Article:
Washington D.C. - Over the last several weeks, a handful of elected officials have re-ignited a call for the repeal of birthright citizenship. Claiming that countless unauthorized and temporary immigrants are coming to the United States solely to give birth, some are suggesting changing the Fourteenth Amendment of the U.S. Constitution, thereby forcing the U.S. government to individually determine the citizenship of every single child born in the country.
A new report from the Pew Hispanic Center is intended to provide data on the numbers of children born to unauthorized immigrants each year. However, the report offers no real clarity on the question of birthright citizenship. Limitations in the Census data upon which the report is based make it impossible to determine how many children are born into families in which both parents are unauthorized or temporarily in the United States. As a result, the report is only able estimate that 340,000 of the 4.3 million children born in the United States in 2008 had at least one unauthorized parent. In other words, this figure includes families in which one parent is unauthorized and the other a U.S. citizen or legal immigrant, so we still have no idea how many children would be affected by a change to the Fourteenth Amendment. If anything, the Pew report highlights how complicated this issue is given that so many unauthorized immigrants live in "mixed status" families that also include U.S. citizens and legal immigrants.Read more...
Meanwhile, the anti-immigrant movement is starting to lose steam, as more localities are outright rejecting popular anti-immigrant measures. They fear inviting costly lawsuits and garnering unwanted attention from the federal government. AlterNet's Seth Hoy reports that Tomball, Texas and Fremont, Nebraska are the latest cities to opt against strict anti-immigrant enforcement ordinances. Similarly wary of attracting exorbitant lawsuits, legislators in Ohio and Idaho are feverishly revising their own, once-embraced versions of Arizona's SB 1070.
The Process Must Adhere to Certain Principles to Ensure A Workable System
Released on Thu, May 09, 2013
Washington D.C. - Today, the Senate Judiciary Committee begins “mark-up” of S. 744, the Border Security, Economic Opportunity, and Immigration Modernization Act. In an unprecedented move by Senate Judiciary Committee Chairman Patrick Leahy and Ranking Member Charles Grassley, all amendments have been made publicly available in order to make the process more transparent and inclusive. Although nearly 300 amendments have been filed, the Committee will only take up a limited number over the course of the mark-up. It’s important that the amendments considered are those that really seek to improve and perfect the bill, rather than attempt to undermine it.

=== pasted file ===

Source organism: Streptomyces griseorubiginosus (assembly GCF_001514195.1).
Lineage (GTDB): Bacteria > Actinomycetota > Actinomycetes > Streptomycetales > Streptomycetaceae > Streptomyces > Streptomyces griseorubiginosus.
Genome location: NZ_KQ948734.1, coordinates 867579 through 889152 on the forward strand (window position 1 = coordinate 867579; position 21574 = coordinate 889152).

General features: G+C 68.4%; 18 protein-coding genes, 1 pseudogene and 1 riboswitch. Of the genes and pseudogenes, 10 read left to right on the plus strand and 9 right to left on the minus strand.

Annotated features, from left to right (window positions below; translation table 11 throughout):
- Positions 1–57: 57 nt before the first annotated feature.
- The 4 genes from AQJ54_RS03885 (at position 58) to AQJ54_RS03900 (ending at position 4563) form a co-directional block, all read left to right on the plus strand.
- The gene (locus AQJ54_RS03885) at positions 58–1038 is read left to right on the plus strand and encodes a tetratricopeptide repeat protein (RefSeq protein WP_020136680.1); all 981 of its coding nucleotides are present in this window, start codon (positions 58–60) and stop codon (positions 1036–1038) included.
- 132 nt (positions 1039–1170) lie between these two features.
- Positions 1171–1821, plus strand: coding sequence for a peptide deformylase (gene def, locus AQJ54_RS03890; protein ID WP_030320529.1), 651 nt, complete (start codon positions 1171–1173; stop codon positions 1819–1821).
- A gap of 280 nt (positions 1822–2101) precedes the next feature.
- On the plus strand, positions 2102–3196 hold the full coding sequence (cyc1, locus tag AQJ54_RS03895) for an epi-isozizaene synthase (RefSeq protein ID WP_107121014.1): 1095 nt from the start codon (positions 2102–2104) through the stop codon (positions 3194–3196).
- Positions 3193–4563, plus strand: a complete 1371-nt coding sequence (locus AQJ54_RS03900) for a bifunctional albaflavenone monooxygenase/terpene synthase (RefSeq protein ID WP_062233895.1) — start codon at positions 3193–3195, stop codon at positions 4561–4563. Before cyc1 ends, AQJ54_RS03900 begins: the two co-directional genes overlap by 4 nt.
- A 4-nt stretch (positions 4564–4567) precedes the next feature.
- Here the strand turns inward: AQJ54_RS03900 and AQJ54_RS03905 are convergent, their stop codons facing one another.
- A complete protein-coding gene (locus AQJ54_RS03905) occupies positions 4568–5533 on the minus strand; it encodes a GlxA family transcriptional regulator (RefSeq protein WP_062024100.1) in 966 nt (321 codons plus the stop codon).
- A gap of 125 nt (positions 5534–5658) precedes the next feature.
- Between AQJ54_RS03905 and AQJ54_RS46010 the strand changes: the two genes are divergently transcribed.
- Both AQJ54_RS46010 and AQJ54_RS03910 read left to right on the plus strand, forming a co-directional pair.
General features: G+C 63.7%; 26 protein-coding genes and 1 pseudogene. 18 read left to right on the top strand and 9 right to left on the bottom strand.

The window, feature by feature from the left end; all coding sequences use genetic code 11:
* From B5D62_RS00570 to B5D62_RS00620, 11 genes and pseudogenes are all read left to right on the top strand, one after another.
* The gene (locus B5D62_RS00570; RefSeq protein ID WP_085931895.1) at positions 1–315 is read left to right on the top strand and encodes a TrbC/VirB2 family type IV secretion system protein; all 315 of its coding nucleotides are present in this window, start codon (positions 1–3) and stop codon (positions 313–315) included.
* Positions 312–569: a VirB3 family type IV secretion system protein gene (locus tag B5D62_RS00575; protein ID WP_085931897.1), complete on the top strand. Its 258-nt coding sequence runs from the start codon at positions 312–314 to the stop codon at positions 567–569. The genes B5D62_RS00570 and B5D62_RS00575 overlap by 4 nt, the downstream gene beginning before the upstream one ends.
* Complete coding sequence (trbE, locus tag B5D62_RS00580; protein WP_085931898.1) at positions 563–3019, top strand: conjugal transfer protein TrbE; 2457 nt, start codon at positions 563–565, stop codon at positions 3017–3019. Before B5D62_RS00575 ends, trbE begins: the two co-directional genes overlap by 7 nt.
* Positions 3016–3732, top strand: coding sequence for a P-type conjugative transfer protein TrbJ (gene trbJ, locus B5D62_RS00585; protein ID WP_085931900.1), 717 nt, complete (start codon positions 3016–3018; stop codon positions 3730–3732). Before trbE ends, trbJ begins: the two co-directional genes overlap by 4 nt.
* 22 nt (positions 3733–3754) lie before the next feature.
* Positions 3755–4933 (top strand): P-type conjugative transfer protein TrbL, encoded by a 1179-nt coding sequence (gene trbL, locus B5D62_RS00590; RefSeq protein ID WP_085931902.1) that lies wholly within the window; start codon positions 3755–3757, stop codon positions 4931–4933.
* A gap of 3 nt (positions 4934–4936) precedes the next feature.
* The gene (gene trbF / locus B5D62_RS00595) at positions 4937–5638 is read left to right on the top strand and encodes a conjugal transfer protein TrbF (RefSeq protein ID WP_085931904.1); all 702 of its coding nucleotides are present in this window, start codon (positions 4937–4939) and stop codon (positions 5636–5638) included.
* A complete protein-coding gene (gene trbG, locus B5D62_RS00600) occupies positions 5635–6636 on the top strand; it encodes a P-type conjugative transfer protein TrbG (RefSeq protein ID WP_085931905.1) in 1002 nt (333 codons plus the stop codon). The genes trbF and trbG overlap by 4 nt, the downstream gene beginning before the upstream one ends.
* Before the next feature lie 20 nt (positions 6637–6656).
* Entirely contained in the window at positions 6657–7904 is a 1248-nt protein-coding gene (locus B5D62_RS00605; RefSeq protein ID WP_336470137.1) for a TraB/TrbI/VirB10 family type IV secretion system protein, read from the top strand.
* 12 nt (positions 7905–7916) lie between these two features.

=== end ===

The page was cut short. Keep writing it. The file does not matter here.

The point of a committee mark-up process is to expose a bill to careful scrutiny and debate. It is not the place for political grandstanding. Now more than ever, the Senate Judiciary Committee must use its authority to ensure that the immigration bill is workable, fair, and practical.
The United States needs a workable, efficient, and flexible immigration system that responds to the rapidly changing demands of a 21st century economy, technologies, and migration patterns. People live and work and create in ways that are different than they were twenty years ago, and yet our immigration system continues to operate on a series of static quotas and rigid requirements that ignore advances in every sector of our economy and the way we live today.
Additionally, we cannot wall ourselves away from the world. Many of the amendments that will be offered today will deal with border security and revisit the oft-repeated attempts to build a wall around this country—either through border fencing or by adding layers of national security screenings. We need to do what is smart, secure, and effective for immigration policy, but we should not revert back to the period of fear and suspicion that dominated immigration reform in the last decade. To be clear: Read more...
This month, the Congressional Budget Office (CBO) came out with an estimate of the costs of the "Secure America Through Verification and Enforcement Act" ("SAVE Act," HR 4088) that showed that implementing "SAVE" would cost the government billions of dollars in spending and cause the government to lose billions of dollars in tax revenue. This week we highlight two new documents that look at the costs of SAVE and impact of E-Verify.
While the loss of Head Start would be devastating, it would be far from the only loss the Bluegrass State would suffer if SB 6 became law. The American Immigration Center's Immigration Policy Center recently projected that passage of this bill would cost Kentucky $1.7 billion in economic activity and more than 12,000 jobs.